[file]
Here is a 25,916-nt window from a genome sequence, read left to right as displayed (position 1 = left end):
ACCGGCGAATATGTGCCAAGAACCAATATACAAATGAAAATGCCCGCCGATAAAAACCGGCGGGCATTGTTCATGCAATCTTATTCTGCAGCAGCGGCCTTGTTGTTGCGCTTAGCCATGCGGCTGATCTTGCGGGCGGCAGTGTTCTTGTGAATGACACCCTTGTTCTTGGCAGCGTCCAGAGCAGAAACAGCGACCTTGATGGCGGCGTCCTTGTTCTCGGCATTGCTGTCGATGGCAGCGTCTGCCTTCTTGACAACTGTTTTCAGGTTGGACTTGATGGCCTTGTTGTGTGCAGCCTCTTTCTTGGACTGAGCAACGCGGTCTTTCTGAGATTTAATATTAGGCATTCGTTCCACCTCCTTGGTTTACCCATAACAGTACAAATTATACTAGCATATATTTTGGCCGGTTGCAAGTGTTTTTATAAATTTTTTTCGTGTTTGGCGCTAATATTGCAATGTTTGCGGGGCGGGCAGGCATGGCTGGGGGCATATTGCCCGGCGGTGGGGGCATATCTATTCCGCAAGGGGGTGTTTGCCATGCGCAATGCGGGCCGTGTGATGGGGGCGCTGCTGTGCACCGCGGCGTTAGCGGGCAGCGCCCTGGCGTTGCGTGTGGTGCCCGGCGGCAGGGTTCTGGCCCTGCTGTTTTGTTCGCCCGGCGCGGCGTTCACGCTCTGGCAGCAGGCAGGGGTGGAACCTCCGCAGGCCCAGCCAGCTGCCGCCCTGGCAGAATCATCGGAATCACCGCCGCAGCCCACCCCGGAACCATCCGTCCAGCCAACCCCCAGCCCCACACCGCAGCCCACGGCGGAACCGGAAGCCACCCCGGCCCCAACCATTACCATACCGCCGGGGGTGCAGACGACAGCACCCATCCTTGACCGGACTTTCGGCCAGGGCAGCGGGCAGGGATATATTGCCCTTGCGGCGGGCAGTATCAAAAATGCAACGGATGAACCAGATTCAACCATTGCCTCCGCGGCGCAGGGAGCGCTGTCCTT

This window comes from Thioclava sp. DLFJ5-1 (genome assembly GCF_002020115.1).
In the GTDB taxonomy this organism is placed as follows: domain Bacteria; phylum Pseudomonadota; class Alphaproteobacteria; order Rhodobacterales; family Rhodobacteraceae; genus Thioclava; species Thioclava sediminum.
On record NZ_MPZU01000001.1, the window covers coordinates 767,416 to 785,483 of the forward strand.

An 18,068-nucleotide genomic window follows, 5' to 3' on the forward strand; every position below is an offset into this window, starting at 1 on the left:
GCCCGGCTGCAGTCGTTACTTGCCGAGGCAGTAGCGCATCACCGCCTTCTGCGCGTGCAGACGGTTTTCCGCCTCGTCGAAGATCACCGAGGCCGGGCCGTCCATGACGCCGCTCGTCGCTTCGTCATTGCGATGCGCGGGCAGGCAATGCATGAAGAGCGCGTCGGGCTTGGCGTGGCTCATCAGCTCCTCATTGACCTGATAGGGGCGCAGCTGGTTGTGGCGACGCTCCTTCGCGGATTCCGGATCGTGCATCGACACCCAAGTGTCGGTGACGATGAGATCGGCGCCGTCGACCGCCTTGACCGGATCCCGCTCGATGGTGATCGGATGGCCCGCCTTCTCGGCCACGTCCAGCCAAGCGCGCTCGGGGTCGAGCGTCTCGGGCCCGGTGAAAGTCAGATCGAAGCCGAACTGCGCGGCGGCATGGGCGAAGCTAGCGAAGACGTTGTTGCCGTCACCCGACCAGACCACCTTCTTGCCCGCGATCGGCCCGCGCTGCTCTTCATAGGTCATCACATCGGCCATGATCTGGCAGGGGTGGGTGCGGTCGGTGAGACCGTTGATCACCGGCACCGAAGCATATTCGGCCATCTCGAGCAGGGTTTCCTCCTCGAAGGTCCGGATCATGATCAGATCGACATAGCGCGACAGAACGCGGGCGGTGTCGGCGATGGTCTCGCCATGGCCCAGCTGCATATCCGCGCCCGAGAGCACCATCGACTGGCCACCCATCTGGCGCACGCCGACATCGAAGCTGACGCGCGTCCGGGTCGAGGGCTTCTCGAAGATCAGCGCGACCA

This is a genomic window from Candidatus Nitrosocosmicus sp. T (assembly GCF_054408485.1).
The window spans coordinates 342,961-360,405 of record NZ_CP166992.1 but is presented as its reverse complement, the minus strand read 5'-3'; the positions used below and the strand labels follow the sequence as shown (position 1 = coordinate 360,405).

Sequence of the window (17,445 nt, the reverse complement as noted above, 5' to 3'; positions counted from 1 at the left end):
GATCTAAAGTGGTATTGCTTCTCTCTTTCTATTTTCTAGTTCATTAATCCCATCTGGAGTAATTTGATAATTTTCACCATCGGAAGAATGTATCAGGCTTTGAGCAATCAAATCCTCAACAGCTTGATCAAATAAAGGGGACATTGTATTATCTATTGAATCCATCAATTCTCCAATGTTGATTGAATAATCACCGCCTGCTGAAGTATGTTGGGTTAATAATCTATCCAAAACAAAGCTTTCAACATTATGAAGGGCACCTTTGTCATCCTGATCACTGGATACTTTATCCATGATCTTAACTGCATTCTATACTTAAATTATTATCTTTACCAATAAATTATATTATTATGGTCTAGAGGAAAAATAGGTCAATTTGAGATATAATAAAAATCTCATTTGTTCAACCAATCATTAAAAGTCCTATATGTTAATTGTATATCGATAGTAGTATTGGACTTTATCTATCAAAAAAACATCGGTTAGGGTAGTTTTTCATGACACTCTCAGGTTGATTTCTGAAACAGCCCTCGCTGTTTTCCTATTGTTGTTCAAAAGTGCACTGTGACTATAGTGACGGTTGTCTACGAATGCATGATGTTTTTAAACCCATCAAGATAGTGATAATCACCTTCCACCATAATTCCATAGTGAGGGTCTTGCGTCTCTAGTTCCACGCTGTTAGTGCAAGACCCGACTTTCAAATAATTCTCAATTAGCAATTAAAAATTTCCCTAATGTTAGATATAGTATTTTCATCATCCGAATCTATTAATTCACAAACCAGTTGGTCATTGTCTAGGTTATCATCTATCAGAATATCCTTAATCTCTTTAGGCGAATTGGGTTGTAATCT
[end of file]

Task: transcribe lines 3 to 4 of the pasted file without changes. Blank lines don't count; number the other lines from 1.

This window comes from Thioclava sp. DLFJ5-1 (genome assembly GCF_002020115.1).
In the GTDB taxonomy this organism is placed as follows: domain Bacteria; phylum Pseudomonadota; class Alphaproteobacteria; order Rhodobacterales; family Rhodobacteraceae; genus Thioclava; species Thioclava sediminum.